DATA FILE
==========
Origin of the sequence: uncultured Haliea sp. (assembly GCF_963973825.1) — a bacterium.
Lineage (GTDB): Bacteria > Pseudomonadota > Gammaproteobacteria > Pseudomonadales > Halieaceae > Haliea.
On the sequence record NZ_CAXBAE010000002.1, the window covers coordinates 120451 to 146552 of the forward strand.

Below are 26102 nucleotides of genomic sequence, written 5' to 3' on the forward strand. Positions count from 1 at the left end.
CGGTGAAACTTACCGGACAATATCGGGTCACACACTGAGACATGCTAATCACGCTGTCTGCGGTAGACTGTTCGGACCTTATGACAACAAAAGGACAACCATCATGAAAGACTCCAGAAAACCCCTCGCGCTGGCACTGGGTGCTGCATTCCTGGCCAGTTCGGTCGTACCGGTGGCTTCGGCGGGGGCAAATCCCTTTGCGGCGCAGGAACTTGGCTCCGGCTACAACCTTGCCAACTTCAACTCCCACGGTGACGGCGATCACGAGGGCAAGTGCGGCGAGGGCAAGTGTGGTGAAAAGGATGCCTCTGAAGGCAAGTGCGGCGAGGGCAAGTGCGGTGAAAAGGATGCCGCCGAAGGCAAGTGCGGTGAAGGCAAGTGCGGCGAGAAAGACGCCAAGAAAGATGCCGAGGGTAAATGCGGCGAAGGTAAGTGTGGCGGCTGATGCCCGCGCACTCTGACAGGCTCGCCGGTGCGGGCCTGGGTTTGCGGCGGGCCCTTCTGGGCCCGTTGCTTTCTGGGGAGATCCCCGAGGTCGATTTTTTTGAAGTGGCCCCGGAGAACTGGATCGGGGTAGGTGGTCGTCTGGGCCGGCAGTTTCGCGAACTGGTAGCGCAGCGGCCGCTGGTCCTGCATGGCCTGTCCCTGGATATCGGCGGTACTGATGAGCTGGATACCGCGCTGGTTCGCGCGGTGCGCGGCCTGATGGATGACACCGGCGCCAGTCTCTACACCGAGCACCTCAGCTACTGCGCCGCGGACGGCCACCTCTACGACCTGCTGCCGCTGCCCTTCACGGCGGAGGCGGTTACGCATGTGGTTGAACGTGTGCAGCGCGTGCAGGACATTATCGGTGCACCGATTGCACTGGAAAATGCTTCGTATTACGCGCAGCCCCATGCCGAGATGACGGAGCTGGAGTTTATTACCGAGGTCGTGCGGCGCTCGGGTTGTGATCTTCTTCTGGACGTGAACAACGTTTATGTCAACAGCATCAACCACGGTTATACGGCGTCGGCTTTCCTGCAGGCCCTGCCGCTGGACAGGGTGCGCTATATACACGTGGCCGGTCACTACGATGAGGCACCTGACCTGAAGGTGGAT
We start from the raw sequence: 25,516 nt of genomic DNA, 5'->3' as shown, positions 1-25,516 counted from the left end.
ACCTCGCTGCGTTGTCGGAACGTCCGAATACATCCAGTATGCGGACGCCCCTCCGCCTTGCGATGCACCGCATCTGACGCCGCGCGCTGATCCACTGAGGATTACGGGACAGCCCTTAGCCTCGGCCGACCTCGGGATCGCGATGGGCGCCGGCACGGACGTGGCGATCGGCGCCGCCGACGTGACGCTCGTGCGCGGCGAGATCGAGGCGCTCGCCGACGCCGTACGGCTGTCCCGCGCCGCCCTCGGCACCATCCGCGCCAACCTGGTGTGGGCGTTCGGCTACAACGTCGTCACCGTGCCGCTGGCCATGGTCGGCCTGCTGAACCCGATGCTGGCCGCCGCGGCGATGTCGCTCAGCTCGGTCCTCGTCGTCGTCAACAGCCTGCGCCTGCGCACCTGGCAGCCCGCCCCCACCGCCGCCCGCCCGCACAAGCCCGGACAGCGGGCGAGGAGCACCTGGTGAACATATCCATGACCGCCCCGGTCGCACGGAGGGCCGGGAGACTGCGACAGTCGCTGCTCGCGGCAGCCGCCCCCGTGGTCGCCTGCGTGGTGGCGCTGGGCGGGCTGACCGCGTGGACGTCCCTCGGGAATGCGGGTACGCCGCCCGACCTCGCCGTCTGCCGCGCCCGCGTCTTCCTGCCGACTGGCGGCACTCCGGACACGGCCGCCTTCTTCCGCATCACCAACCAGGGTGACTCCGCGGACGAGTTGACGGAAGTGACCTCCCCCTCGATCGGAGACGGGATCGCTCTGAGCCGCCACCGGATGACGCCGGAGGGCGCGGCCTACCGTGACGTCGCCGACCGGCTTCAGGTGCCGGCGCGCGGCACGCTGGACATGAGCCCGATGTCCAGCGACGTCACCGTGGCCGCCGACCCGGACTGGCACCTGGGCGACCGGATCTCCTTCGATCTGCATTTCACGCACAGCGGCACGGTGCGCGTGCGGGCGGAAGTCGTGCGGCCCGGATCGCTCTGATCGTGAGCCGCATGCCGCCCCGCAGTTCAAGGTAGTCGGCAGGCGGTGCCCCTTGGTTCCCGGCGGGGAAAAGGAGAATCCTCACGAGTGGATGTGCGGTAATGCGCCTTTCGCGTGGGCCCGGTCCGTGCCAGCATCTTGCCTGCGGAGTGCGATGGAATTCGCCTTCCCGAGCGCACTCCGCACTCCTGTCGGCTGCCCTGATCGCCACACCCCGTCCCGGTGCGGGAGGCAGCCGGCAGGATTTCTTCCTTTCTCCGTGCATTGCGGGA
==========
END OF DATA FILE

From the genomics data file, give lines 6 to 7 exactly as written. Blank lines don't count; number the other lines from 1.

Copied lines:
We start from the raw sequence: 25,516 nt of genomic DNA, 5'->3' as shown, positions 1-25,516 counted from the left end.
ACCTCGCTGCGTTGTCGGAACGTCCGAATACATCCAGTATGCGGACGCCCCTCCGCCTTGCGATGCACCGCATCTGACGCCGCGCGCTGATCCACTGAGGATTACGGGACAGCCCTTAGCCTCGGCCGACCTCGGGATCGCGATGGGCGCCGGCACGGACGTGGCGATCGGCGCCGCCGACGTGACGCTCGTGCGCGGCGAGATCGAGGCGCTCGCCGACGCCGTACGGCTGTCCCGCGCCGCCCTCGGCACCATCCGCGCCAACCTGGTGTGGGCGTTCGGCTACAACGTCGTCACCGTGCCGCTGGCCATGGTCGGCCTGCTGAACCCGATGCTGGCCGCCGCGGCGATGTCGCTCAGCTCGGTCCTCGTCGTCGTCAACAGCCTGCGCCTGCGCACCTGGCAGCCCGCCCCCACCGCCGCCCGCCCGCACAAGCCCGGACAGCGGGCGAGGAGCACCTGGTGAACATATCCATGACCGCCCCGGTCGCACGGAGGGCCGGGAGACTGCGACAGTCGCTGCTCGCGGCAGCCGCCCCCGTGGTCGCCTGCGTGGTGGCGCTGGGCGGGCTGACCGCGTGGACGTCCCTCGGGAATGCGGGTACGCCGCCCGACCTCGCCGTCTGCCGCGCCCGCGTCTTCCTGCCGACTGGCGGCACTCCGGACACGGCCGCCTTCTTCCGCATCACCAACCAGGGTGACTCCGCGGACGAGTTGACGGAAGTGACCTCCCCCTCGATCGGAGACGGGATCGCTCTGAGCCGCCACCGGATGACGCCGGAGGGCGCGGCCTACCGTGACGTCGCCGACCGGCTTCAGGTGCCGGCGCGCGGCACGCTGGACATGAGCCCGATGTCCAGCGACGTCACCGTGGCCGCCGACCCGGACTGGCACCTGGGCGACCGGATCTCCTTCGATCTGCATTTCACGCACAGCGGCACGGTGCGCGTGCGGGCGGAAGTCGTGCGGCCCGGATCGCTCTGATCGTGAGCCGCATGCCGCCCCGCAGTTCAAGGTAGTCGGCAGGCGGTGCCCCTTGGTTCCCGGCGGGGAAAAGGAGAATCCTCACGAGTGGATGTGCGGTAATGCGCCTTTCGCGTGGGCCCGGTCCGTGCCAGCATCTTGCCTGCGGAGTGCGATGGAATTCGCCTTCCCGAGCGCACTCCGCACTCCTGTCGGCTGCCCTGATCGCCACACCCCGTCCCGGTGCGGGAGGCAGCCGGCAGGATTTCTTCCTTTCTCCGTGCATTGCGGGA